uu.seUppsala University Publications
Change search
CiteExportLink to record
Permanent link

Direct link
Cite
Citation style
  • apa
  • ieee
  • modern-language-association
  • vancouver
  • Other style
More styles
Language
  • de-DE
  • en-GB
  • en-US
  • fi-FI
  • nn-NO
  • nn-NB
  • sv-SE
  • Other locale
More languages
Output format
  • html
  • text
  • asciidoc
  • rtf
A bifocal perspective on the riding school: On Lévinas and equine faces
Uppsala University, Disciplinary Domain of Humanities and Social Sciences, Faculty of Social Sciences, Department of Sociology. HVV, Mälardalen University. (Cultural Matters Group, HumAnimal Group)ORCID iD: 0000-0001-9902-1191
2019 (English)In: Equine Cultures in Transition: Ethical Questions / [ed] Jonna Bornemark, Petra Andersson, Ulla Ekström von Essen, London: Routledge, 2019, p. 193-206Chapter in book (Refereed)
Abstract [en]

Redmalm’s chapter, “A Bifocal Perspective on the Riding School: On Lévinas and Equine Faces” draws on Emmanuel Lévinas’ ethics to study the ambiguous relationship between horses and leisure riders in riding schools. For Lévinas, ethics begins in the face-to-face relationship. Being bifocal, horses do not “face” humans in an anthropomorphic sense; however, deeply meaningful relationships emerge from the embodied horse-human reciprocity. The encounters at the riding school opens up the possibility of recognizing a Lévinasian “face” in horses in a wide sense of the term, but the prevalent instrumental approach towards horses as learning tools obscures horses’ status as possible ethical others. The riding school thus creates a bifocal view of horses as both partners in embodied emphatic entanglement, and instruments that riders must learn to handle and control. The riding school as such works as an environment where these two opposing versions of the horse are accommodated so that the potential tension between the two perspectives is alleviated. Nevertheless, it is possible to imagine alternative human-horse relationships by focusing on the situations at riding schools where equine faces are allowed to emerge.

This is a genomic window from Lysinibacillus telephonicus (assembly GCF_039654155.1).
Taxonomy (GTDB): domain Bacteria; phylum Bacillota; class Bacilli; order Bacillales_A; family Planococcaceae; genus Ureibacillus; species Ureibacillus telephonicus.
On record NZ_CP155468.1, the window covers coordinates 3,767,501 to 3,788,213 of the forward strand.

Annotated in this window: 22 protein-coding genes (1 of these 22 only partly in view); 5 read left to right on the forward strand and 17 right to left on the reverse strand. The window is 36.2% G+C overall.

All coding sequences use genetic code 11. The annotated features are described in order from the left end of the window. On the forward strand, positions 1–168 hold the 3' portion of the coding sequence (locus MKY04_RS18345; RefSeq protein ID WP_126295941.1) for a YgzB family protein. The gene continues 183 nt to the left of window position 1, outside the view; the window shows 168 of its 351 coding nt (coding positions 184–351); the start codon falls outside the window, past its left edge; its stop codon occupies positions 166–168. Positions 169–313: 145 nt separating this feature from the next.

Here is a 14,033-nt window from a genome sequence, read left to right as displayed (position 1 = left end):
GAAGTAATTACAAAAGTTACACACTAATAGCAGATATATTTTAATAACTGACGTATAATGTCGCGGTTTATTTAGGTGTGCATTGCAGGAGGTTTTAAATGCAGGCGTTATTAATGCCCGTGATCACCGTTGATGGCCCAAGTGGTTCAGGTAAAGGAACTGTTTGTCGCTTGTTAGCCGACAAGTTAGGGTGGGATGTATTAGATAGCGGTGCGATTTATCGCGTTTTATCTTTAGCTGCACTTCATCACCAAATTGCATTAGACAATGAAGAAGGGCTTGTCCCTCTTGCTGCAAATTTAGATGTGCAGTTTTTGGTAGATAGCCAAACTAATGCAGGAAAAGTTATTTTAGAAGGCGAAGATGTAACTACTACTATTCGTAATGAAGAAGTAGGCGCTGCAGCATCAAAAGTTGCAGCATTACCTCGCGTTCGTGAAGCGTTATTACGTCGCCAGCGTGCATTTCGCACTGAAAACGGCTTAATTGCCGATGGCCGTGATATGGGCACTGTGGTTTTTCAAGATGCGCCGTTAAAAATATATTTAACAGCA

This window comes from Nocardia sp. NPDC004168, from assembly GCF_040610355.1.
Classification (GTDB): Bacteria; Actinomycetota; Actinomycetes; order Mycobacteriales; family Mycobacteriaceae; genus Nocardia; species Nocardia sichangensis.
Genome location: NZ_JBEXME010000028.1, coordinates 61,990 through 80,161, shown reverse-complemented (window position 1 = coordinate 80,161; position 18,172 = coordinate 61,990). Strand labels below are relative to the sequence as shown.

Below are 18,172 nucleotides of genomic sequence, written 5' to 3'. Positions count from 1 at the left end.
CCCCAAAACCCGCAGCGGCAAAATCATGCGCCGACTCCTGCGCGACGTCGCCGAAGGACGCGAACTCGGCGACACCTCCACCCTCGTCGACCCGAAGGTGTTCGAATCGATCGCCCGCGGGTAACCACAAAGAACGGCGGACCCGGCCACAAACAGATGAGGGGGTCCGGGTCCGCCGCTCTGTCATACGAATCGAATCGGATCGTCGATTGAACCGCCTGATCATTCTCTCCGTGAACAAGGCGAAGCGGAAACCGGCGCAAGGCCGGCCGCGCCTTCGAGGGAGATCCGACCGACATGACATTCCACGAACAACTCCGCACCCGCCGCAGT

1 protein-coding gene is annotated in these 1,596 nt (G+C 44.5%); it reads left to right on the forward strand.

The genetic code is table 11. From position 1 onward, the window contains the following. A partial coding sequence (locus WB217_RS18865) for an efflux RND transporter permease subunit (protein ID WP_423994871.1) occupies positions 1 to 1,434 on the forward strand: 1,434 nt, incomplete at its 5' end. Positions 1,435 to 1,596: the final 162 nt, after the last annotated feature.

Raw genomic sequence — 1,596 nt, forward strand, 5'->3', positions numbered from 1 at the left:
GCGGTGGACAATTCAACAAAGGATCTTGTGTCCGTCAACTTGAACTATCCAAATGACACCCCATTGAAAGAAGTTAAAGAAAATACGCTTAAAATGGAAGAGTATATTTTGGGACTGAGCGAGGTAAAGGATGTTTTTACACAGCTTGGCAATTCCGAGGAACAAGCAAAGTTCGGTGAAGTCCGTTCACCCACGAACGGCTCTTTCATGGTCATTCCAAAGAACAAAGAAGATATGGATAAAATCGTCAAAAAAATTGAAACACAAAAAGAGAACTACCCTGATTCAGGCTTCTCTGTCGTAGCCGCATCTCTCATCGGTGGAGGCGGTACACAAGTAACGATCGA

Place, publisher, year, edition, pages
London: Routledge, 2019. p. 193-206
Series
Routledge Advances in Sociology ; 256
Keywords [en]
Animal studies, ethics, Donna Haraway, horses, human-animal studies, Emmanuel Lévinas, posthuman ethics, posthumanism, riding schools
National Category
Sociology Social Anthropology
Research subject
Sociology
Identifiers
URN: urn:nbn:se:uu:diva-376973ISBN: 9781138549593 (print)OAI: oai:DiVA.org:uu-376973DiVA, id: diva2:1288151
Projects
Intimitetens sociala former
Funder
Swedish Research Council, 421-2014-1465Available from: 2019-02-12 Created: 2019-02-12 Last updated: 2019-04-26Bibliographically approved

Open Access in DiVA

No full text in DiVA

Other links

Publisher's webpage

Authority records BETA

Redmalm, David

Search in DiVA

By author/editor
Redmalm, David
By organisation
Department of Sociology
SociologySocial Anthropology

Search outside of DiVA

GoogleGoogle Scholar

isbn
urn-nbn

Altmetric score

isbn
urn-nbn
Total: 348 hits
CiteExportLink to record
Permanent link

Direct link
Cite
Citation style
  • apa
  • ieee
  • modern-language-association
  • vancouver
  • Other style
More styles
Language
  • de-DE
  • en-GB
  • en-US
  • fi-FI
  • nn-NO
  • nn-NB
  • sv-SE
  • Other locale
More languages
Output format
  • html
  • text
  • asciidoc
  • rtf